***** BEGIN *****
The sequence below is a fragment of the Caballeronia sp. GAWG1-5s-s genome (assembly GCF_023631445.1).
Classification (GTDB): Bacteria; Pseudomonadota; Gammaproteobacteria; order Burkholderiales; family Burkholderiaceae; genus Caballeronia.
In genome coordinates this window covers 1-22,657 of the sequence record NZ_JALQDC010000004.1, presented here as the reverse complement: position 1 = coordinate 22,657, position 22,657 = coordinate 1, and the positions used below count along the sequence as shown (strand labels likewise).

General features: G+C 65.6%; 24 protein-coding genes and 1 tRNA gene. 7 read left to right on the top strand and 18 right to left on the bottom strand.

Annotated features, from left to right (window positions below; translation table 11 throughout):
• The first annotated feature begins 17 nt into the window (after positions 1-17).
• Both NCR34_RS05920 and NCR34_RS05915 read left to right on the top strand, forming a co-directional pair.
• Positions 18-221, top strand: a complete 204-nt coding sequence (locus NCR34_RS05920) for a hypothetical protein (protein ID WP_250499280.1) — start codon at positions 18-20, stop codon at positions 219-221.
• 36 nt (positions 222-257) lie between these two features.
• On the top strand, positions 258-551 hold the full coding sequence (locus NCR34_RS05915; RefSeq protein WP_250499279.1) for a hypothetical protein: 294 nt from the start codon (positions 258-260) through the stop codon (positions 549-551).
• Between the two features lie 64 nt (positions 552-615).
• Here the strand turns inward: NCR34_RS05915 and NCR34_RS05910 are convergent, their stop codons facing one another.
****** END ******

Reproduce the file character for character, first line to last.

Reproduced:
The sequence below is a fragment of the Caballeronia sp. GAWG1-5s-s genome (assembly GCF_023631445.1).
Classification (GTDB): Bacteria; Pseudomonadota; Gammaproteobacteria; order Burkholderiales; family Burkholderiaceae; genus Caballeronia.
In genome coordinates this window covers 1-22,657 of the sequence record NZ_JALQDC010000004.1, presented here as the reverse complement: position 1 = coordinate 22,657, position 22,657 = coordinate 1, and the positions used below count along the sequence as shown (strand labels likewise).

General features: G+C 65.6%; 24 protein-coding genes and 1 tRNA gene. 7 read left to right on the top strand and 18 right to left on the bottom strand.

Annotated features, from left to right (window positions below; translation table 11 throughout):
• The first annotated feature begins 17 nt into the window (after positions 1-17).
• Both NCR34_RS05920 and NCR34_RS05915 read left to right on the top strand, forming a co-directional pair.
• Positions 18-221, top strand: a complete 204-nt coding sequence (locus NCR34_RS05920) for a hypothetical protein (protein ID WP_250499280.1) — start codon at positions 18-20, stop codon at positions 219-221.
• 36 nt (positions 222-257) lie between these two features.
• On the top strand, positions 258-551 hold the full coding sequence (locus NCR34_RS05915; RefSeq protein WP_250499279.1) for a hypothetical protein: 294 nt from the start codon (positions 258-260) through the stop codon (positions 549-551).
• Between the two features lie 64 nt (positions 552-615).
• Here the strand turns inward: NCR34_RS05915 and NCR34_RS05910 are convergent, their stop codons facing one another.